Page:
The black panels atop houses are becoming a familiar sight in eco-conscious homes or those looking to save money on electrical bills. However, these panels, while touted as a cheap, sustainable and environmentally friendly means of powering homes and businesses, also present several problems. These range from the panels themselves having defects to how they are used to their final disposal when finished. Despite problems, solar panels are still a viable source of alternative power that should be considered when building or equipping a home or business.
Solar panels are considered one of the greenest ways to power homes, leaving no apparent carbon footprint on the Earth's environment. However, the carbon footprint created by the panels' initial manufacturing is huge. Large amounts of fossil fuels are used to create the panels, according to Tree Hugger. The panels are also created out of materials that are fragile, both glass and semiconductors, making them prone to breakage due to the way they are manufactured.
Solar energy technology is more costly than using coal power plants, according to Weather Questions, and if installed on a home, can often take 10 years before it will pay itself off through reduced electricity bills. The panels often must be replaced and need to be repaired and maintained constantly. According to Oracle ThinkQuest, "single solar panels are not sufficient power producers" with "only about a 40 percent efficiency."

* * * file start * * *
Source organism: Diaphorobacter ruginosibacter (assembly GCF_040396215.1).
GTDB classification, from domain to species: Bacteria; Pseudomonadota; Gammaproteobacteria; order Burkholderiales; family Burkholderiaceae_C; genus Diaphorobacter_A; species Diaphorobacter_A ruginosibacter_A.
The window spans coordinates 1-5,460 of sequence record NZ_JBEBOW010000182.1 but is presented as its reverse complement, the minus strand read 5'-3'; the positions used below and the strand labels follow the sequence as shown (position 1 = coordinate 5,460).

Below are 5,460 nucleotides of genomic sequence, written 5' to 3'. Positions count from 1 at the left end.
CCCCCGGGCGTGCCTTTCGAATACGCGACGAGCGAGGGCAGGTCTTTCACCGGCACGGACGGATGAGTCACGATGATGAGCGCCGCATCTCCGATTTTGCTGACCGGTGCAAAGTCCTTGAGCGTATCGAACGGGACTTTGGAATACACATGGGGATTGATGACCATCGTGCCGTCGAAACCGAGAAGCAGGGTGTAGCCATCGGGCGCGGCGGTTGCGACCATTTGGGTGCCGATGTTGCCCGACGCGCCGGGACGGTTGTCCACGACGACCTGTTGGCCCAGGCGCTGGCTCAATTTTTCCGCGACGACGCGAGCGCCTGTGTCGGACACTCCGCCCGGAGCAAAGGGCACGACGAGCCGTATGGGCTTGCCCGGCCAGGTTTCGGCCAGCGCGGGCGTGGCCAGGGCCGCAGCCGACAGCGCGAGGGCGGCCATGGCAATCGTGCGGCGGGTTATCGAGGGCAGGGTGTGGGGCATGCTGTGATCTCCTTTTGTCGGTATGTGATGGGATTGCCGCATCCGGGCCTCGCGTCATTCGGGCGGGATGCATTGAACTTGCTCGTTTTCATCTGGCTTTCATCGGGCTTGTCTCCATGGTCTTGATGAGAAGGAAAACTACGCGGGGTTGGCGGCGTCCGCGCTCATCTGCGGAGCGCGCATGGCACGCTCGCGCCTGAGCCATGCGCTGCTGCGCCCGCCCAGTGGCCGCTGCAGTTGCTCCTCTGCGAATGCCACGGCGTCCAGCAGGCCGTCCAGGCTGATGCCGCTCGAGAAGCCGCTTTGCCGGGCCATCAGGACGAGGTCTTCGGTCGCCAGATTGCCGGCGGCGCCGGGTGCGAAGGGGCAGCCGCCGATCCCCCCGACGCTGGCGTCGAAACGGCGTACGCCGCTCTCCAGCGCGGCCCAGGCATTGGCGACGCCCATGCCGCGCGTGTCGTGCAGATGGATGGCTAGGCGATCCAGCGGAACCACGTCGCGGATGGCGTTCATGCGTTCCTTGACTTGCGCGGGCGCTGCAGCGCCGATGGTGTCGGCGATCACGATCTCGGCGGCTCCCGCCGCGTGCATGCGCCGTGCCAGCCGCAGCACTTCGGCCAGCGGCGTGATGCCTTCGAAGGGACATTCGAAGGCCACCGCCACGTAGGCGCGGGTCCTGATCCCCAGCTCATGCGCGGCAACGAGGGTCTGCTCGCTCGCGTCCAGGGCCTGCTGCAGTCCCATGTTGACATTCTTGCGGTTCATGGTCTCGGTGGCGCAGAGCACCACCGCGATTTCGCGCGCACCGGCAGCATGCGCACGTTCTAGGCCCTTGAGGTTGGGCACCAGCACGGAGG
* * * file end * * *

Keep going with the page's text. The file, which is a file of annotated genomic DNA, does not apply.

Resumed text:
Cloudy days, especially in regions of the Earth such as the Pacific Northwest of the United States where winters can mean weeks on end with cloud cover, can create insufficient power for the business or home. This is the main problem and concern with solar panels, as constant light is needed for constant power. If there is no more than an average of 5 hours of direct sunlight a day, not enough energy is created to power a home. Overhanging branches, trees and shadows from other buildings can also pose challenges in obtaining enough sunlight.
While solar panels are considered a green form of generating heat, they are not so environmentally friendly when disposed of. Many panels are constructed for 25 years of use. However, they can occasionally break and must be replaced after this time. Harmful chemicals are contained in the panels, such as chromium and mercury, that, if thrown into the usual garbage disposal, can seep into groundwater systems, according to the Los Angeles Times.
- Home Solar Power Hour: The 3 Most Under-Anticipated Problems With Solar Energy And What You Can Do About Them
- Solar Companies: Solar Panel Problems
- Los Angeles Times: Solar energy's darker side stirs concern: Marla Dickerson: Jan. 14, 2009
- Weather Questions: Solar Energy, Solar Power
- Tree Hugger: The Dark Side of Solar Panels: Kristin Underwood: Jan. 14, 2009
- Oracle ThinkQuest: Problems With Solar Power
- Photo Credit Jupiterimages/Photos.com/Getty Images
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